Somerset Man Needs Help Honoring Fallen Veterans
On December 18, cities and towns across America come together for National Wreaths Across America Day to honor our veterans. When Somerset native George Andes learned about the national day of recognition, he made it his mission to bring that tradition to the SouthCoast, and after five successful years, he is gearing up for the sixth.
Wreaths Across America started in 1992 after Morrill Worcester, owner of Worcester Wreath Company, sent thousands of wreaths to Arlington National Cemetery. Morrill was inspired by his trip to Washington, D.C. as a child, and in particular Arlington National Cemetery.
That’s when he realized that much of his freedom and success stems from the sacrifices of our veterans. Arrangements were made for the wreaths to be placed at Arlington to honor forgotten fallen veterans, and the trend spread through the country like wildfire.
Andes was incredibly moved by the meaningful gesture.
“In 2016, I had seen a picture that went viral of the wreaths at Arlington (cemetery) that were against the headstones covered in snow,” Andes said. “I reached out to a friend in town and said we needed to do this.”
Since 2016, Andes and a group of organizers have hosted fundraisers where people donate to the cause. All proceeds go straight to Wreaths Across America, who in turn send out the wreaths for volunteers to place them on the graves of veterans.
“Somerset has been unbelievable with support,” Andes said. “Thanks to donations, we will be able to honor 1,4000 veterans in our town and over two million nationwide.”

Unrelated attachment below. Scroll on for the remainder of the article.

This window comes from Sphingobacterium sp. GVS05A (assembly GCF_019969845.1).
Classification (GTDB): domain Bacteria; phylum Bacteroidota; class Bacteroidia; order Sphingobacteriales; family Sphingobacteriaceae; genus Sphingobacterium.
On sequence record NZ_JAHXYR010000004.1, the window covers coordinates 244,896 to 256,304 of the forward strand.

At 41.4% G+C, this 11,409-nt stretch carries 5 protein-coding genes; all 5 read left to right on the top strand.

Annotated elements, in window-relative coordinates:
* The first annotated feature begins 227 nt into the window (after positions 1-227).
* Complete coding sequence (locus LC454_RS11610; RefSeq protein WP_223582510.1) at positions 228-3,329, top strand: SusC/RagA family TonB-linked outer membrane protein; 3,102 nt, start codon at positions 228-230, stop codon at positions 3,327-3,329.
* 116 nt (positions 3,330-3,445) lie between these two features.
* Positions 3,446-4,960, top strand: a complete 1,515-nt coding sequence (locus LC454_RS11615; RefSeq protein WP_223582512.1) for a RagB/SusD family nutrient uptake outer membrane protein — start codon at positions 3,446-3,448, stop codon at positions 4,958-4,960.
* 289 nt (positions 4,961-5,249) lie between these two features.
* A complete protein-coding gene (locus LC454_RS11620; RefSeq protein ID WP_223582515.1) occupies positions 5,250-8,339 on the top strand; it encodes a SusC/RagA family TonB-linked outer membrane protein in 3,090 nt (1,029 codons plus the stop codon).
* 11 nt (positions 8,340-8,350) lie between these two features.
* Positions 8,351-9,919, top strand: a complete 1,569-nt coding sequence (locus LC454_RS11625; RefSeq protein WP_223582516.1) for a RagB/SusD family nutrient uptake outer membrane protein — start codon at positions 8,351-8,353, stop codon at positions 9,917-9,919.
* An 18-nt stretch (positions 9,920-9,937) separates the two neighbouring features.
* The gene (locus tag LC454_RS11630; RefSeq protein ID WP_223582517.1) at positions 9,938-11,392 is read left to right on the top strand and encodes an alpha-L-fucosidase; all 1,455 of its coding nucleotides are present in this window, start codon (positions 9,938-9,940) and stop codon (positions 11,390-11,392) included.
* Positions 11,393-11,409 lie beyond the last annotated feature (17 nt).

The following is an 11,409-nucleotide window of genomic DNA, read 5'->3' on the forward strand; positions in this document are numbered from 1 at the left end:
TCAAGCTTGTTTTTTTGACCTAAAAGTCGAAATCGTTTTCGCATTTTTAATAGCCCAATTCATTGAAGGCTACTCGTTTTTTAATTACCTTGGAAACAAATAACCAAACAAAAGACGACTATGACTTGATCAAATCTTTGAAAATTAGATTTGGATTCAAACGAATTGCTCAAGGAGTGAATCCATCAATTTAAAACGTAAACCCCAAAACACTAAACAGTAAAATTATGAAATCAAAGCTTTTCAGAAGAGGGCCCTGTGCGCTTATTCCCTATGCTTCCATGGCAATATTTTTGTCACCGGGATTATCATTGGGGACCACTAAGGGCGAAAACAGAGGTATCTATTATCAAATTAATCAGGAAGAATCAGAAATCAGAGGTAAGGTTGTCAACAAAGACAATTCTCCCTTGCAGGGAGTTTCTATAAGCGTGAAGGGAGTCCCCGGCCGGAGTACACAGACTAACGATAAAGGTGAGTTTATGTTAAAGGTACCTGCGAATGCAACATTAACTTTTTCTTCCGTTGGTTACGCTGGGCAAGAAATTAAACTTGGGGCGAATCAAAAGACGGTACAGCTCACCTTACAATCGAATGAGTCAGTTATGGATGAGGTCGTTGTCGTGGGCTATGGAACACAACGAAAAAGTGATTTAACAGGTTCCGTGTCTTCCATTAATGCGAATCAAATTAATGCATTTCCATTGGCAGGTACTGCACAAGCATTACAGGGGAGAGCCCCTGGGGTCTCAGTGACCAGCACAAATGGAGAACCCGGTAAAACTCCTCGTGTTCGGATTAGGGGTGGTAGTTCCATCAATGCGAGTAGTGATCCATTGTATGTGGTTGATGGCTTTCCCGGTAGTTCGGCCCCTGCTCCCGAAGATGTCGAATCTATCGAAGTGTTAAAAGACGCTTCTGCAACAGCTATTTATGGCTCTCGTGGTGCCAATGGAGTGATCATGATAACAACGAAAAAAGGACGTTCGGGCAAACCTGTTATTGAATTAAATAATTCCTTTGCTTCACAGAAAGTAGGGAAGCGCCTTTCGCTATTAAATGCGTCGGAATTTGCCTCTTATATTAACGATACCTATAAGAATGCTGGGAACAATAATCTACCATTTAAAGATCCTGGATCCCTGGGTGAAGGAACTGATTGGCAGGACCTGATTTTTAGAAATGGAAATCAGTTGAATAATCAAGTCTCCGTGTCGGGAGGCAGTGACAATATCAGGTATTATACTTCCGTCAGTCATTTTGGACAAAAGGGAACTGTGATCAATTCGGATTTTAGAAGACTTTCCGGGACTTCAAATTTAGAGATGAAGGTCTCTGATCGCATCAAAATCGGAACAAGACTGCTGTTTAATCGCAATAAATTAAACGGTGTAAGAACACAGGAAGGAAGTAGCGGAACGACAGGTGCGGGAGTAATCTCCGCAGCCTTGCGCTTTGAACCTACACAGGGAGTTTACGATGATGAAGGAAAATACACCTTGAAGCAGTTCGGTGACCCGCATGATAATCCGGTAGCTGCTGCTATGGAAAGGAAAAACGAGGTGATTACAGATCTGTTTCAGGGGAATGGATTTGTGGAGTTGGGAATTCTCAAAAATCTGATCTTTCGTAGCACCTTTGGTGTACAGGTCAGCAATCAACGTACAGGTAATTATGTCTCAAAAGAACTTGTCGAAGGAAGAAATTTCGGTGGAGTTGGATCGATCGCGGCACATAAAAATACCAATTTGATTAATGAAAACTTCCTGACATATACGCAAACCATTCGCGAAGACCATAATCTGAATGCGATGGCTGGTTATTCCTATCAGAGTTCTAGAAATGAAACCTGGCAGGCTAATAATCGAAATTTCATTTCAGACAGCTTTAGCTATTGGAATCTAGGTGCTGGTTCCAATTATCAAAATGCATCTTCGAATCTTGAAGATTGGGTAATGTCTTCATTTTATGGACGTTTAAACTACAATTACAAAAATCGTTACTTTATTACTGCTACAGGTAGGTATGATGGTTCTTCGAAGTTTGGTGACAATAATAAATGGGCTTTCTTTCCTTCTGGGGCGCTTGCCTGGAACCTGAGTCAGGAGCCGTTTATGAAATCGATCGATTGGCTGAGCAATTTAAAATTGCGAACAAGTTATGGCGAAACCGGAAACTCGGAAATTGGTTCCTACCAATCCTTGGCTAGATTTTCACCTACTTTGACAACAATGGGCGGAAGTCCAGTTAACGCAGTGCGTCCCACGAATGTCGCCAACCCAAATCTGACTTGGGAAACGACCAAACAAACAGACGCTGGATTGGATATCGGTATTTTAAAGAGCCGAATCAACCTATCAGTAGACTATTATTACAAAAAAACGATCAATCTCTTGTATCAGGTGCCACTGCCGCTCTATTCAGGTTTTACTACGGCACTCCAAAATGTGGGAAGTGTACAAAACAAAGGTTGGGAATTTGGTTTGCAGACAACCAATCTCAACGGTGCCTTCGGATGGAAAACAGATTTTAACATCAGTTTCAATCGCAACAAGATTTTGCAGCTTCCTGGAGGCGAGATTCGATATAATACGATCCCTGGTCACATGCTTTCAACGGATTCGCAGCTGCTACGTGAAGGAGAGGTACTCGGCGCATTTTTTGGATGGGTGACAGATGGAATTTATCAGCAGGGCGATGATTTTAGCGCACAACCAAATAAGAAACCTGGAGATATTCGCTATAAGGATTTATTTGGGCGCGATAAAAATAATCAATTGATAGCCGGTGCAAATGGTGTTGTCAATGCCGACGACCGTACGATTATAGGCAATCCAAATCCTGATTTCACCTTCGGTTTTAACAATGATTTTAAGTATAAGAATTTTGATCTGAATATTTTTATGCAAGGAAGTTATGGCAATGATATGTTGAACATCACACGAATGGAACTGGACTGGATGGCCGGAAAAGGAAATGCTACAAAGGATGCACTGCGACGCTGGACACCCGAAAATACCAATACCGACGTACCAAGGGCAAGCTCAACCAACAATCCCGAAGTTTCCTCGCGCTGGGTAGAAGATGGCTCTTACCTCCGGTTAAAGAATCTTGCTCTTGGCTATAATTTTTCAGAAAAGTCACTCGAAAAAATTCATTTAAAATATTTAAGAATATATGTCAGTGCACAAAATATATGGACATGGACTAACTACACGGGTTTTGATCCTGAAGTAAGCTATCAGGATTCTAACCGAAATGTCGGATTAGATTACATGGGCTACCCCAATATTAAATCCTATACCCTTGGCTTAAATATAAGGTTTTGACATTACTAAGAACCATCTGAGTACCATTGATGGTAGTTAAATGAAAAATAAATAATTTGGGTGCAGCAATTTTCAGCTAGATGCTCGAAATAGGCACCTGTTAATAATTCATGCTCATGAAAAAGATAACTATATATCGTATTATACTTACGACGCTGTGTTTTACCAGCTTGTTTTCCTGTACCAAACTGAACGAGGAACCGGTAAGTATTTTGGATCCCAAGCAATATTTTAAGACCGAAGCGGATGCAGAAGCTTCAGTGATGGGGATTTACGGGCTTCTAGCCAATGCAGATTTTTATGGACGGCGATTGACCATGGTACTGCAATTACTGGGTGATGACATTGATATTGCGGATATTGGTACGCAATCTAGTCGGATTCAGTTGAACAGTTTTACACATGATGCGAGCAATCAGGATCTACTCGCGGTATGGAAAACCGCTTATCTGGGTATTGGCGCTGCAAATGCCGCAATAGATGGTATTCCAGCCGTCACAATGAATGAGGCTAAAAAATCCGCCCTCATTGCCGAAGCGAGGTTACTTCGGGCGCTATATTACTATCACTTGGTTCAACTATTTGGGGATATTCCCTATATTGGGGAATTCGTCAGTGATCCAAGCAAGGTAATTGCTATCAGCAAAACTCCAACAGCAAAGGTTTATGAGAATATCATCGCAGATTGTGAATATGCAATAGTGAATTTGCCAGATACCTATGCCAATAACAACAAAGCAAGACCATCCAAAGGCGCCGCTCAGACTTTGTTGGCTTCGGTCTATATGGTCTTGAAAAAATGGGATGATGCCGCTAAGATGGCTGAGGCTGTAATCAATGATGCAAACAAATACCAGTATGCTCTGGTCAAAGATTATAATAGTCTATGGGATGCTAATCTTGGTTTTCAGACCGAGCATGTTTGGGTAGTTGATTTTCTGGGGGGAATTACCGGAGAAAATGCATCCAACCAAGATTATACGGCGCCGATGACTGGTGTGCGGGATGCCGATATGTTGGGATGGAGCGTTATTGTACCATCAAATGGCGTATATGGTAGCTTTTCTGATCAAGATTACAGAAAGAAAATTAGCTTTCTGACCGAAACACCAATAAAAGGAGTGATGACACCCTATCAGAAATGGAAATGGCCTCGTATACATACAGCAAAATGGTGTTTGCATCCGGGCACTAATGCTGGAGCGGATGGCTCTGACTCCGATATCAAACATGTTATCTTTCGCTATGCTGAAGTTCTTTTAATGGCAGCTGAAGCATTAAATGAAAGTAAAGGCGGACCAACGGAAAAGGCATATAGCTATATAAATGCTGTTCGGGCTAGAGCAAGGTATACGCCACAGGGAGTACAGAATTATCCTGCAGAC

Andes explained how a truck comes in with a police escort, and the Somerset Police Department and Bristol County Sheriffs' Office help with an escort. If the weather is nice, a motorcycle club called the Original Garage Club helps escort the truck filled with wreaths to Slades Ferry Avenue.
“This year, we are looking to honor our Vietnam veterans and we would like to have one representative from each branch of service to present the wreath for their service,” Andes said.
One Marine has stepped up, but representatives are still needed for the Army, Navy, Air Force, Coast Guard, and Space Force.
While Andes is passionate about the event, he can’t do it alone. He and his team are looking for volunteers on December 18 that can help disperse the wreaths to the four cemeteries in town.
All are welcome to attend the grand ceremony at 12 p.m., when the national day officially begins.
Andes is overjoyed to have brought this national day of recognition to the SouthCoast and looks forward to honoring those who have sacrificed everything for this country.